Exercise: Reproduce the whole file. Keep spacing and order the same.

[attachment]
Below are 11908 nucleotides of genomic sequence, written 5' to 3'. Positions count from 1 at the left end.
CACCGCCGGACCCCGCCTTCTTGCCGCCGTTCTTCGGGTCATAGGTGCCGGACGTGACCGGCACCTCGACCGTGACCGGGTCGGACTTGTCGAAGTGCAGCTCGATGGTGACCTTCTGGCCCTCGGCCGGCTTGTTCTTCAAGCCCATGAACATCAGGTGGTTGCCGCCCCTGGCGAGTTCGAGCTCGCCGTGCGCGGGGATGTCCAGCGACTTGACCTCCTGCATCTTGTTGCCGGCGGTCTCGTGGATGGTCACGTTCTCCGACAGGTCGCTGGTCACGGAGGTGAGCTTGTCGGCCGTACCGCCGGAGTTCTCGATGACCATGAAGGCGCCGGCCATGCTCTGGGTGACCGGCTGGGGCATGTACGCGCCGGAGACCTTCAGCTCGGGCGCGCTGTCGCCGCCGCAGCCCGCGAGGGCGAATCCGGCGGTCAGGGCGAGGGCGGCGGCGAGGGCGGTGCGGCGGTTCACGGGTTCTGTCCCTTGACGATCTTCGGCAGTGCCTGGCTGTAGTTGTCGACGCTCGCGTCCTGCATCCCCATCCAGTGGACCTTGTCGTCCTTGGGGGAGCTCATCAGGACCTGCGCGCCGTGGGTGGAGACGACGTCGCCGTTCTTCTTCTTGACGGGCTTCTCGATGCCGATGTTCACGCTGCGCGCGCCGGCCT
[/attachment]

Below are 11908 nucleotides of genomic sequence, written 5' to 3'. Positions count from 1 at the left end.
CACCGCCGGACCCCGCCTTCTTGCCGCCGTTCTTCGGGTCATAGGTGCCGGACGTGACCGGCACCTCGACCGTGACCGGGTCGGACTTGTCGAAGTGCAGCTCGATGGTGACCTTCTGGCCCTCGGCCGGCTTGTTCTTCAAGCCCATGAACATCAGGTGGTTGCCGCCCCTGGCGAGTTCGAGCTCGCCGTGCGCGGGGATGTCCAGCGACTTGACCTCCTGCATCTTGTTGCCGGCGGTCTCGTGGATGGTCACGTTCTCCGACAGGTCGCTGGTCACGGAGGTGAGCTTGTCGGCCGTACCGCCGGAGTTCTCGATGACCATGAAGGCGCCGGCCATGCTCTGGGTGACCGGCTGGGGCATGTACGCGCCGGAGACCTTCAGCTCGGGCGCGCTGTCGCCGCCGCAGCCCGCGAGGGCGAATCCGGCGGTCAGGGCGAGGGCGGCGGCGAGGGCGGTGCGGCGGTTCACGGGTTCTGTCCCTTGACGATCTTCGGCAGTGCCTGGCTGTAGTTGTCGACGCTCGCGTCCTGCATCCCCATCCAGTGGACCTTGTCGTCCTTGGGGGAGCTCATCAGGACCTGCGCGCCGTGGGTGGAGACGACGTCGCCGTTCTTCTTCTTGACGGGCTTCTCGATGCCGATGTTCACGCTGCGCGCGCCGGCCT